An Exhibit of Work by Sharon Kagan curate by Maureen Weiss,Associate Professor, Performance, Design & Technology.
The show is comprised of three interlocking components; The Undoing: Forgiveness a video/performance, Release Me a durational performance, and The Red Lotus—To Witness, To Release a participatory installation.
Kagan will be on campus performing Release Me from October 10-14th from 10 am to 3 pm in the Miller Performing Arts Scenography Gallery. Kagan will also be the feature speaker for the Wednesday Night Speaker Series on Wednesday, October 12 at 7pm. The exhibition will remain up through December 9th.
Compassion in Action is a journey of discovery and understanding. Sharon Kagan believes that each of us can initiate a healing process to alleviate the devastations experienced by the Native Americans and the American settlers who allowed genocide, the Holocaust survivors and the Nazis who destroyed millions, or the descendants of Black slaves and their White slave owners. Compassion in Action illustrates that it only takes one person to begin the process of freeing ourselves from these painful legacies and begin the process of change for all generations.
Kagan’s work focuses on freeing the viewer from generational trauma, prejudice, and fear. As the daughter of Holocaust survivors Kagan says, “I have wrestled my entire life with the subject of forgiveness. How do we forgive these enormous tragedies? Who do we forgive? What does it mean to be forgiven?”
Included in the Exhibition
Release Me – In this durational performance the artist knits herself into what is both a cocoon and a cage of cotton and silk/mohair yarns and then breaks free from her imprisonment. A voice over recording will tell the story in poetry form of her journey to breaking free of her inherited trauma. The piece will be performed live and livestreamed from October 10 – 14. At the conclusion of the performance video clips will be screened within the installation.
The Red Lotus: To Witness, To Release – This performance includes two chairs positioned back-to-back where two visitors voluntarily sit inside a loosely knit spiral of hemp twine that hangs from the ceiling. One visitor will serve as The Speaker and the other as The Silent Listener. The Speaker can think aloud or share thoughts and secrets without censorship. The Silent Listener will not reply to what they hear; they will only serve as a compassionate witness free of any judgment to what they hear. The Listener will also silently repeat the Buddhist Metta practice, “May you know peace, may you be happy, may you be free from all pain and suffering.”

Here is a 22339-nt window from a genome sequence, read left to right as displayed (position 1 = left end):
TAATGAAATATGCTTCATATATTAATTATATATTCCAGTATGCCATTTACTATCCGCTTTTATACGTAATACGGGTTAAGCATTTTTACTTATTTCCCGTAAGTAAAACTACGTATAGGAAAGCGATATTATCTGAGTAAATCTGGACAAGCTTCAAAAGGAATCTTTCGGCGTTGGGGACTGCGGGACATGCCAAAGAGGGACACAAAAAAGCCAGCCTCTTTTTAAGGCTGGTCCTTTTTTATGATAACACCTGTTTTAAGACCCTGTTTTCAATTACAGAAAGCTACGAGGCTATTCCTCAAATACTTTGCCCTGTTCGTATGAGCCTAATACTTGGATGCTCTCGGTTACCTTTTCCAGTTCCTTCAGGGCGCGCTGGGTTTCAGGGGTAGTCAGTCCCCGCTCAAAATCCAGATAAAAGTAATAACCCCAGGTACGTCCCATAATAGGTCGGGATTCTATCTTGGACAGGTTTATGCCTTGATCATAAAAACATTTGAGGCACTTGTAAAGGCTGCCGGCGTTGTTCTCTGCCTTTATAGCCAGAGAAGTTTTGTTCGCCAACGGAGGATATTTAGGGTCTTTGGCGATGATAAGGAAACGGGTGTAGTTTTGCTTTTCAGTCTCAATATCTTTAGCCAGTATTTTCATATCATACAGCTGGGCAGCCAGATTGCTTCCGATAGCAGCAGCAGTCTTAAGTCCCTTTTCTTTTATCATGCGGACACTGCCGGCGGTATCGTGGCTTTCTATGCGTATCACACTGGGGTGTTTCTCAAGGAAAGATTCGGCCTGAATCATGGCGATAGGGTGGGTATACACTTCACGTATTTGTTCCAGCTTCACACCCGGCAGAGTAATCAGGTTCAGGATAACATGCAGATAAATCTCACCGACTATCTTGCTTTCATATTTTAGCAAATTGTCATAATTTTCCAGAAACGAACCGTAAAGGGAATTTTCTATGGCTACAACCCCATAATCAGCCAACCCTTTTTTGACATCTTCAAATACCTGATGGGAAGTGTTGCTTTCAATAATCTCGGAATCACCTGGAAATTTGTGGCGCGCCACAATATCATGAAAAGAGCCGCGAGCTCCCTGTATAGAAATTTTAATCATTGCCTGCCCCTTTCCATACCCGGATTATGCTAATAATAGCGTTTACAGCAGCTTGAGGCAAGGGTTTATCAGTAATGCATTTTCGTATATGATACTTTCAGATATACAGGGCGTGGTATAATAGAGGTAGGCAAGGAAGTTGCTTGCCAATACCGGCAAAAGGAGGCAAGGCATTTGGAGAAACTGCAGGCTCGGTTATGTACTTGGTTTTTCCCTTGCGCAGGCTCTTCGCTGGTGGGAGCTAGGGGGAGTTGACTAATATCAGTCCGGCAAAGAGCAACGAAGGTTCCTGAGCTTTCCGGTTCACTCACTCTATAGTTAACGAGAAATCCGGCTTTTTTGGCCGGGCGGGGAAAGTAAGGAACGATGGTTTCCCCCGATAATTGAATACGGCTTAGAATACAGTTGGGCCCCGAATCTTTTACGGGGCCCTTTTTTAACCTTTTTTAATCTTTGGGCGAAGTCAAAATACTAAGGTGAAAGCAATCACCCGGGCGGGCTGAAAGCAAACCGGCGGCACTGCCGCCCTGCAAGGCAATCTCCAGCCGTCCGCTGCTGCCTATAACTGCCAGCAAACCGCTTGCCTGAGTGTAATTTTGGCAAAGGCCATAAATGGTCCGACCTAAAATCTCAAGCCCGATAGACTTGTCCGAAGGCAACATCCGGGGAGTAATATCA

The Undoing: Forgiveness – In this video performance the artists hands are seen knitting and unraveling sticky waxed hemp twine accompanied by community recorded audio stories revealing a wrong experienced and the desire to forgive wrongs committed. While listening the artist recites the Buddhist Metta meditation. The Undoing: Forgiveness has been accepted into fifteen international film festivals including Hamburg Indie Film Festival, New York Independent Cinema Awards, SoCal Film Awards, Berlin International Art Film Festival, Toronto Film and Script Awards, Paris Women Festival of Ontario and Sydney Indie Short Festival.
Many of Kagan’s pieces are constructed with community participation. The Red Lotus a knitted installation invites the audience to step into the circle and act as compassionate listener or storyteller. In The Undoing: Forgiveness The audio storytellers share many stories including forgiving America for the myth of the “American Dream,” a young girl who was not only dropped by a dear friend, but how the mean girl betrayed her by making sure the whole school alienated her. The endings to these wrenching and heartfelt stories of wrongdoing are a revelation.
Knitting is the metaphor Kagan has chosen to represent the complexity of humanity’s wrongdoings and to show the ties between all living things. You knit a complex form out of a single thread, however if it is severed at any point the entire structure will come unraveled. In this exhibition the knitting represents the binding together of events, beliefs and generational trauma. The unraveling represents breaking free of these bindings.